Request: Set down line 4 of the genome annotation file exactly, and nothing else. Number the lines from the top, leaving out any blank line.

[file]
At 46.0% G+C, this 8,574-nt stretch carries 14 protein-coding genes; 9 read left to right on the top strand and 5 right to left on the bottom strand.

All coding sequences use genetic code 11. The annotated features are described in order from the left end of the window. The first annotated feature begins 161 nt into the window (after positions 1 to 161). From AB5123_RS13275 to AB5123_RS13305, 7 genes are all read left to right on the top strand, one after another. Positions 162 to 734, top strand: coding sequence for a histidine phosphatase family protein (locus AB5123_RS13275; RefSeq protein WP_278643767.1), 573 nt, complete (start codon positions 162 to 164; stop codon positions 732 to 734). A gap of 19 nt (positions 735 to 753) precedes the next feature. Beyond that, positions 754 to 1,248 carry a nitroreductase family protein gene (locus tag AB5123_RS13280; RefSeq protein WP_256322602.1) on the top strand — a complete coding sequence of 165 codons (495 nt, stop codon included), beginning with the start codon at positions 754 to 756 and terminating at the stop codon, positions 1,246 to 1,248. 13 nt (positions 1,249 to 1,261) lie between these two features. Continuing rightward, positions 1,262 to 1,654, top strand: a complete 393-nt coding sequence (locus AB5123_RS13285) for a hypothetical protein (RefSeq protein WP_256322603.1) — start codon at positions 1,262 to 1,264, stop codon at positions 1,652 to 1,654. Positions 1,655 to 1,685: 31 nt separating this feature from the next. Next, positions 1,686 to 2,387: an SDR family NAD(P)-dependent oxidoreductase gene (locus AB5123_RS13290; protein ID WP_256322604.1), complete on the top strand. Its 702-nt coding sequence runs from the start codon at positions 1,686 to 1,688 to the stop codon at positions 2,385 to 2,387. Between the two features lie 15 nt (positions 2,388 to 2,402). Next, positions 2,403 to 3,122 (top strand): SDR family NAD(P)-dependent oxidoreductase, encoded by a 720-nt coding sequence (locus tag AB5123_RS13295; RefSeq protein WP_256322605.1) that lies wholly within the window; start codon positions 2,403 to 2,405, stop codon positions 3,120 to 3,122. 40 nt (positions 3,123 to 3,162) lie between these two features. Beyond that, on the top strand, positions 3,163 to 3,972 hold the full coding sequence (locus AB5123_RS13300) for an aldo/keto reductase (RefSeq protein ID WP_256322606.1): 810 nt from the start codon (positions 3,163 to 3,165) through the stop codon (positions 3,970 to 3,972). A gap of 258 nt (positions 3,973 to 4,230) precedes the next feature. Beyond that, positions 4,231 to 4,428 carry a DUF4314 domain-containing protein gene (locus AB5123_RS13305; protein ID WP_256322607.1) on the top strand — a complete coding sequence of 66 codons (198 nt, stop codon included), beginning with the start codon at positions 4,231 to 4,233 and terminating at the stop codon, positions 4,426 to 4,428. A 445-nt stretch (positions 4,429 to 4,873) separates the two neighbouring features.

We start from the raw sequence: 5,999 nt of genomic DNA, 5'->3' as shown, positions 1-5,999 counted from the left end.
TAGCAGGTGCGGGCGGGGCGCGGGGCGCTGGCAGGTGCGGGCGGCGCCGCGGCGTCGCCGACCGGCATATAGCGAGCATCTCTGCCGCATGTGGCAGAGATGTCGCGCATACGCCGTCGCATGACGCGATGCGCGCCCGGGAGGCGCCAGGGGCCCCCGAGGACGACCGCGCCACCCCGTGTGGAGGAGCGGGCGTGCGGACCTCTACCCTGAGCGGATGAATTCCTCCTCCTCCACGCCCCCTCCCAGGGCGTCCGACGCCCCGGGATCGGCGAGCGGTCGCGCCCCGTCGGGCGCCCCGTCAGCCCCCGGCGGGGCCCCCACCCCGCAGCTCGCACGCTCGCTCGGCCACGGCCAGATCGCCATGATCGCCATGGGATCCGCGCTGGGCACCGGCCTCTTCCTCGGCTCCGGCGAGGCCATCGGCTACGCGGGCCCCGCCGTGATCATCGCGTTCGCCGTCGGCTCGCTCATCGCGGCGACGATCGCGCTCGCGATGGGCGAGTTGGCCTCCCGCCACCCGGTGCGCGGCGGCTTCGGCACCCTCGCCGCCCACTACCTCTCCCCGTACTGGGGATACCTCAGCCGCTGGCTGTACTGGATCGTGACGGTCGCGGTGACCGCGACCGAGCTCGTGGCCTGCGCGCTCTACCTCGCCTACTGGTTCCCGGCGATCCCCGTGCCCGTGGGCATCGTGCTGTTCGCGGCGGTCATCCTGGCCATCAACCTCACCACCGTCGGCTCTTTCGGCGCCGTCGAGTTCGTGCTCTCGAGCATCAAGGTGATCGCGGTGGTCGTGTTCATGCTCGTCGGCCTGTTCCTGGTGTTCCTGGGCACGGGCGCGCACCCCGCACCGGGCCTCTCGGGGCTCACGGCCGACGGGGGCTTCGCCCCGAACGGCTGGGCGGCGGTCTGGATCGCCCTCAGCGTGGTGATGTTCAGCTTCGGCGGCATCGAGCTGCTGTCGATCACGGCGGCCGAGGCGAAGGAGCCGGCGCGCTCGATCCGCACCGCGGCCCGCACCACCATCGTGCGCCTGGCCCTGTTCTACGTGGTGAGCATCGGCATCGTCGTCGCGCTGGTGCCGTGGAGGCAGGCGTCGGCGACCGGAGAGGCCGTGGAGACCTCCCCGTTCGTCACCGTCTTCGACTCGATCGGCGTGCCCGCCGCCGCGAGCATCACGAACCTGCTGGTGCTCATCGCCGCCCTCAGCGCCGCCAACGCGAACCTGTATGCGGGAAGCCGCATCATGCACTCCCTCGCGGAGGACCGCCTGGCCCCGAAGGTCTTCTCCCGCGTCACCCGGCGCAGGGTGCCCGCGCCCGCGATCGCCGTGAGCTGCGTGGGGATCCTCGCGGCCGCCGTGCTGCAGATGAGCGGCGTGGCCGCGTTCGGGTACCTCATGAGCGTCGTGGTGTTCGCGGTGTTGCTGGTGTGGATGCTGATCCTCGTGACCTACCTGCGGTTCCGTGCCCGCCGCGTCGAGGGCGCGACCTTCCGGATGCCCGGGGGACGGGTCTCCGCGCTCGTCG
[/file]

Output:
TAGCAGGTGCGGGCGGGGCGCGGGGCGCTGGCAGGTGCGGGCGGCGCCGCGGCGTCGCCGACCGGCATATAGCGAGCATCTCTGCCGCATGTGGCAGAGATGTCGCGCATACGCCGTCGCATGACGCGATGCGCGCCCGGGAGGCGCCAGGGGCCCCCGAGGACGACCGCGCCACCCCGTGTGGAGGAGCGGGCGTGCGGACCTCTACCCTGAGCGGATGAATTCCTCCTCCTCCACGCCCCCTCCCAGGGCGTCCGACGCCCCGGGATCGGCGAGCGGTCGCGCCCCGTCGGGCGCCCCGTCAGCCCCCGGCGGGGCCCCCACCCCGCAGCTCGCACGCTCGCTCGGCCACGGCCAGATCGCCATGATCGCCATGGGATCCGCGCTGGGCACCGGCCTCTTCCTCGGCTCCGGCGAGGCCATCGGCTACGCGGGCCCCGCCGTGATCATCGCGTTCGCCGTCGGCTCGCTCATCGCGGCGACGATCGCGCTCGCGATGGGCGAGTTGGCCTCCCGCCACCCGGTGCGCGGCGGCTTCGGCACCCTCGCCGCCCACTACCTCTCCCCGTACTGGGGATACCTCAGCCGCTGGCTGTACTGGATCGTGACGGTCGCGGTGACCGCGACCGAGCTCGTGGCCTGCGCGCTCTACCTCGCCTACTGGTTCCCGGCGATCCCCGTGCCCGTGGGCATCGTGCTGTTCGCGGCGGTCATCCTGGCCATCAACCTCACCACCGTCGGCTCTTTCGGCGCCGTCGAGTTCGTGCTCTCGAGCATCAAGGTGATCGCGGTGGTCGTGTTCATGCTCGTCGGCCTGTTCCTGGTGTTCCTGGGCACGGGCGCGCACCCCGCACCGGGCCTCTCGGGGCTCACGGCCGACGGGGGCTTCGCCCCGAACGGCTGGGCGGCGGTCTGGATCGCCCTCAGCGTGGTGATGTTCAGCTTCGGCGGCATCGAGCTGCTGTCGATCACGGCGGCCGAGGCGAAGGAGCCGGCGCGCTCGATCCGCACCGCGGCCCGCACCACCATCGTGCGCCTGGCCCTGTTCTACGTGGTGAGCATCGGCATCGTCGTCGCGCTGGTGCCGTGGAGGCAGGCGTCGGCGACCGGAGAGGCCGTGGAGACCTCCCCGTTCGTCACCGTCTTCGACTCGATCGGCGTGCCCGCCGCCGCGAGCATCACGAACCTGCTGGTGCTCATCGCCGCCCTCAGCGCCGCCAACGCGAACCTGTATGCGGGAAGCCGCATCATGCACTCCCTCGCGGAGGACCGCCTGGCCCCGAAGGTCTTCTCCCGCGTCACCCGGCGCAGGGTGCCCGCGCCCGCGATCGCCGTGAGCTGCGTGGGGATCCTCGCGGCCGCCGTGCTGCAGATGAGCGGCGTGGCCGCGTTCGGGTACCTCATGAGCGTCGTGGTGTTCGCGGTGTTGCTGGTGTGGATGCTGATCCTCGTGACCTACCTGCGGTTCCGTGCCCGCCGCGTCGAGGGCGCGACCTTCCGGATGCCCGGGGGACGGGTCTCCGCGCTCGTCG